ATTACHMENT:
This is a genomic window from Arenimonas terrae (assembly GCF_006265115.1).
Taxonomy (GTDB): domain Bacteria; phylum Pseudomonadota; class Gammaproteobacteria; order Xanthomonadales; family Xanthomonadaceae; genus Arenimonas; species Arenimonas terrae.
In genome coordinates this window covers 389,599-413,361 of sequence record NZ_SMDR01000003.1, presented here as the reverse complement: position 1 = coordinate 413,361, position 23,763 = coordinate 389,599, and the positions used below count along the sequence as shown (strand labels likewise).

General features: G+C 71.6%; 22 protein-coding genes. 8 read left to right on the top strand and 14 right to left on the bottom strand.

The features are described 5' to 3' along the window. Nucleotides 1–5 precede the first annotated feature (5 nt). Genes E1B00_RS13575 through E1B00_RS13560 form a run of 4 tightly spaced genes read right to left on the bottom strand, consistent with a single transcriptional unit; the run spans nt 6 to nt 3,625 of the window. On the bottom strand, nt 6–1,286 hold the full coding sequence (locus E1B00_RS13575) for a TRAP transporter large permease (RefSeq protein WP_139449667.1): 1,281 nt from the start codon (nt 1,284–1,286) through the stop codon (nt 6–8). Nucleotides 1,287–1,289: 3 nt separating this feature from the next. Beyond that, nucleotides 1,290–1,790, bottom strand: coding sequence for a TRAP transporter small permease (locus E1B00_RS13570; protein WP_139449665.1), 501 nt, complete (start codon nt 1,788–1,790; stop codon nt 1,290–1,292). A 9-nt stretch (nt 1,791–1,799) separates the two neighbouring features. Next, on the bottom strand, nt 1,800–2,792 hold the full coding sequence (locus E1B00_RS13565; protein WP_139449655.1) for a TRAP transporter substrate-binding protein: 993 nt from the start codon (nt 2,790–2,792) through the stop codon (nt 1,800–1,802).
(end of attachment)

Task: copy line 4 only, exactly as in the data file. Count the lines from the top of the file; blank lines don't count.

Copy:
General features: G+C 71.6%; 22 protein-coding genes. 8 read left to right on the top strand and 14 right to left on the bottom strand.